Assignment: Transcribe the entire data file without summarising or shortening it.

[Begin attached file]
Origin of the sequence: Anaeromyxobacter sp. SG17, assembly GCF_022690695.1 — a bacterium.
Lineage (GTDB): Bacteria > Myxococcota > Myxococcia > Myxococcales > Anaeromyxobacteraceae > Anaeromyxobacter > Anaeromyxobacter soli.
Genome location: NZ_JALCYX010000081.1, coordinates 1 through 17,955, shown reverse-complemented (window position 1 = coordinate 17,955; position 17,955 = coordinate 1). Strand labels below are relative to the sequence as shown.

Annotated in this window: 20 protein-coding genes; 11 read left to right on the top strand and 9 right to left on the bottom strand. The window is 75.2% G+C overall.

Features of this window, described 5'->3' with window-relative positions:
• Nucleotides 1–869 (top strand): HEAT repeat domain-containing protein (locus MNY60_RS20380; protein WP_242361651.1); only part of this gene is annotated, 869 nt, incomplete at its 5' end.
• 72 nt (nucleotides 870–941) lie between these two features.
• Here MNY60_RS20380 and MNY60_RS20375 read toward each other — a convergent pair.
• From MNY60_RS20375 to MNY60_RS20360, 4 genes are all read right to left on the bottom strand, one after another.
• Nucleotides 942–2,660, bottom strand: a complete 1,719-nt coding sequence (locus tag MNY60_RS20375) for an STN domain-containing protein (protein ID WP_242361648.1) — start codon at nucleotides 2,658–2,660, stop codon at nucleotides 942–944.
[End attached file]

Origin of the sequence: Anaeromyxobacter sp. SG17, assembly GCF_022690695.1 — a bacterium.
Lineage (GTDB): Bacteria > Myxococcota > Myxococcia > Myxococcales > Anaeromyxobacteraceae > Anaeromyxobacter > Anaeromyxobacter soli.
Genome location: NZ_JALCYX010000081.1, coordinates 1 through 17,955, shown reverse-complemented (window position 1 = coordinate 17,955; position 17,955 = coordinate 1). Strand labels below are relative to the sequence as shown.

Annotated in this window: 20 protein-coding genes; 11 read left to right on the top strand and 9 right to left on the bottom strand. The window is 75.2% G+C overall.

Features of this window, described 5'->3' with window-relative positions:
• Nucleotides 1–869 (top strand): HEAT repeat domain-containing protein (locus MNY60_RS20380; protein WP_242361651.1); only part of this gene is annotated, 869 nt, incomplete at its 5' end.
• 72 nt (nucleotides 870–941) lie between these two features.
• Here MNY60_RS20380 and MNY60_RS20375 read toward each other — a convergent pair.
• From MNY60_RS20375 to MNY60_RS20360, 4 genes are all read right to left on the bottom strand, one after another.
• Nucleotides 942–2,660, bottom strand: a complete 1,719-nt coding sequence (locus tag MNY60_RS20375) for an STN domain-containing protein (protein ID WP_242361648.1) — start codon at nucleotides 2,658–2,660, stop codon at nucleotides 942–944.